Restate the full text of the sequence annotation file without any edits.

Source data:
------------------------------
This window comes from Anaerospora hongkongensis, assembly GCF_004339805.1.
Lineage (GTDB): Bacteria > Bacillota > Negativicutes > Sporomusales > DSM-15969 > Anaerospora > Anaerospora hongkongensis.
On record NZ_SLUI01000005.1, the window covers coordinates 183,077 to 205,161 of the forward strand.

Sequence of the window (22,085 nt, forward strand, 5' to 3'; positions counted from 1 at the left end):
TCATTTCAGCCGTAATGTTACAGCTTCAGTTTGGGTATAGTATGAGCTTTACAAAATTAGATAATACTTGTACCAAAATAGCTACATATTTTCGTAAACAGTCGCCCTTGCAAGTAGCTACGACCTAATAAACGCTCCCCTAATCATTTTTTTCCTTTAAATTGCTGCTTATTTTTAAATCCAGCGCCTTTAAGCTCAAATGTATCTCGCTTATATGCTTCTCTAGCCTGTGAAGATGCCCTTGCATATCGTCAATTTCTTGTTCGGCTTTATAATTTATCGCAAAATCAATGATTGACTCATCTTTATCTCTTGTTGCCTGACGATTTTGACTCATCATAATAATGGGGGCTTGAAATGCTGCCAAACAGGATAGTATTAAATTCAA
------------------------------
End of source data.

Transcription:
This window comes from Anaerospora hongkongensis, assembly GCF_004339805.1.
Lineage (GTDB): Bacteria > Bacillota > Negativicutes > Sporomusales > DSM-15969 > Anaerospora > Anaerospora hongkongensis.
On record NZ_SLUI01000005.1, the window covers coordinates 183,077 to 205,161 of the forward strand.

Sequence of the window (22,085 nt, forward strand, 5' to 3'; positions counted from 1 at the left end):
TCATTTCAGCCGTAATGTTACAGCTTCAGTTTGGGTATAGTATGAGCTTTACAAAATTAGATAATACTTGTACCAAAATAGCTACATATTTTCGTAAACAGTCGCCCTTGCAAGTAGCTACGACCTAATAAACGCTCCCCTAATCATTTTTTTCCTTTAAATTGCTGCTTATTTTTAAATCCAGCGCCTTTAAGCTCAAATGTATCTCGCTTATATGCTTCTCTAGCCTGTGAAGATGCCCTTGCATATCGTCAATTTCTTGTTCGGCTTTATAATTTATCGCAAAATCAATGATTGACTCATCTTTATCTCTTGTTGCCTGACGATTTTGACTCATCATAATAATGGGGGCTTGAAATGCTGCCAAACAGGATAGTATTAAATTCAA